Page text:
• In Practice you will learn How to store and consume your energy products during running
t’s is also crucial that you train in taking energy while running at your marathon pace. There is a big difference in the intake of a gel and a glass of water from a fluid depot at jogging pace and in your marathon pace. To Make sure that you get the food and fluid, you maybe have to walk a little. Using a couple of seconds with slowing down the pace does not matter in the end anyway – and you got what you really needed.
The day before the race
So, if you follow the tips above you can be sure that your carbohydrates depots are filled. Now you have to focus on two things: Rest Fluid and carbohydrate intake As mentioned in “The carbohydrate dinner” you should do that if you want but don’t overeat, and it’s not a good idea to change too much on your daily food and drinking intake the day before, since your stomach can work against you. But if you have followed a plan for about 2 months it should not be a problem.
Race day breakfast
On race day, you must get a good carbohydrate-based breakfast that you know works best for you. The strategy is clear: Don’t eat or drink anything you haven’t tried before because you have developed good habits and changing that on race day is not a good idea.
Breakfast on race day could be:
• Oatmeal with fruit and sugar.
• Oatmeal with raisins, banana, sugar or syrup.
• Bread with honey and a piece of fruit.
• Drink 1 – 1½ liter of water It doesn’t have to be an energy drink if you have extra sugar in your breakfast.
• A cup of coffee is a good idea so you can get on the toilet before the race start.
Don’t drink too much an hour before the race, because the water will disturb your stomach and you should urinate shortly after the race start. Many have extra pee cravings due to nervousness.
Unless you are a top-elite runner, you need to consume energy during a marathon.
Remember: You only have carbohydrate depots in the body for 1 -1½ hours of running. If you empty your carbohydrate depots completely, you hit the “wall” so you need to intake energy during the race before this happens and also keep a proper pace during the race.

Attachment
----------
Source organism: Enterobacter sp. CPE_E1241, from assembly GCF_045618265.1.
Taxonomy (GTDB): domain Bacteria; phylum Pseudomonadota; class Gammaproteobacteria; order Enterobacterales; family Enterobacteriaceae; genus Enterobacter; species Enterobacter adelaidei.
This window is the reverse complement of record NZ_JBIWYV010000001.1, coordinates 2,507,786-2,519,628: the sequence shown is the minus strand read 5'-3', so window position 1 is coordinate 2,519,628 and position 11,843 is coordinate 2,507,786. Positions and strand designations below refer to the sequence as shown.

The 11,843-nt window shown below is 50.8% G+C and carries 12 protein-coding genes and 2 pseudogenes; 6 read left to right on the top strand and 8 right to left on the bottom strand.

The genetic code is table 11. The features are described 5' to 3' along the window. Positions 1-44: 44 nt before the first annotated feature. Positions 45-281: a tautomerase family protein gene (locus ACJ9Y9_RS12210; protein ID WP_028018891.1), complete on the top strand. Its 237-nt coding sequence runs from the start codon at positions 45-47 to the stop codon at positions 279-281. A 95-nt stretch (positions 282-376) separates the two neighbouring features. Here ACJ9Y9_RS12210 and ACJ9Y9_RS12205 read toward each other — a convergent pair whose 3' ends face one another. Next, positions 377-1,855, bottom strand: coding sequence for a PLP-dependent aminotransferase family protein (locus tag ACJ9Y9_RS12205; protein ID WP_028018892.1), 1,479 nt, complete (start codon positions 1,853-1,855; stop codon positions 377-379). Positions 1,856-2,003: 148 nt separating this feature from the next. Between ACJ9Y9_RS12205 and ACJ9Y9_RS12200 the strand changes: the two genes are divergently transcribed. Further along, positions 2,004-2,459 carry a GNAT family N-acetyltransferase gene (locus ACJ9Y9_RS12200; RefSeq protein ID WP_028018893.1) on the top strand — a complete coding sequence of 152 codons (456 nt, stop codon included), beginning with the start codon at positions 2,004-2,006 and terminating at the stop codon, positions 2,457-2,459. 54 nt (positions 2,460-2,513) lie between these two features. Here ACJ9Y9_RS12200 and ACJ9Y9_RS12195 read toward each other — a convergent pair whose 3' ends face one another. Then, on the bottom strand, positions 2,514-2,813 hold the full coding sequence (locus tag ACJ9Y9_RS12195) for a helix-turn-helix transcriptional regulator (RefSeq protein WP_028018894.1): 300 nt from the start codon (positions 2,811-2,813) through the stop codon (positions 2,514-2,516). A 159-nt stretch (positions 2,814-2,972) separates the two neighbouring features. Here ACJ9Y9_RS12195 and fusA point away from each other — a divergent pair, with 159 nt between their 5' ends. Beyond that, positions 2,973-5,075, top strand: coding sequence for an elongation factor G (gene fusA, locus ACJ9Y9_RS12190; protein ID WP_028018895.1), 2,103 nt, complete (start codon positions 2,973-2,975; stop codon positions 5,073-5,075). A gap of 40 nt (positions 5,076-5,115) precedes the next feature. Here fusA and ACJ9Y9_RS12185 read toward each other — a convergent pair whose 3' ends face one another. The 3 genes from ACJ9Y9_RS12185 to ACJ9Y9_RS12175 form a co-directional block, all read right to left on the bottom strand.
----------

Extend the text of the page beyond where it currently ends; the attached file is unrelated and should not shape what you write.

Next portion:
On average, a maximum of 60 grams of sugar (glucose) and 1 liter of fluid per hour can be taken into your system. This corresponds to a maximum of 3 gels/bananas / and 3-4 cups of water per hour. In a warm environment, the body will absorb less sugar.
It requires training absorbing 3 gels per hour. So, if you do not know for sure how much you can consume, try for example 2 per hour. It is probably too much for most people, and you would much rather be without sugar than have stomach aches and dehydrate.
Do you want gels, bars or bananas? You can consider these questions below in choosing energy products:
- Accept that you have to do your own experiences and that you maybe don’t hit the right food and fluid composition in your first marathon.
- The technique here is about the method of taking food and fluid and the time spent on the intake.
- Digestion (the time you spend on digesting products and whether it works for your stomach) Carbohydrate distribution (fruit and sugar are hard for the stomach and 25 grams per hour is max. So, make sure you consume and mix carbohydrates. You could try dried fruits
- Keep your food and fluid plan simple
Enjoy Your Marathon Race
You now have the opportunity to prepare a diet in the time up to and during a marathon. Knowing that you are also prepared for this area and the physical training should make you more relaxed before the marathon starts. You know you have done your best in the preparations for your marathon run.
I hope you like this blog and if you have any questions about this topic or want to leave your own Personal review, please leave a comment below.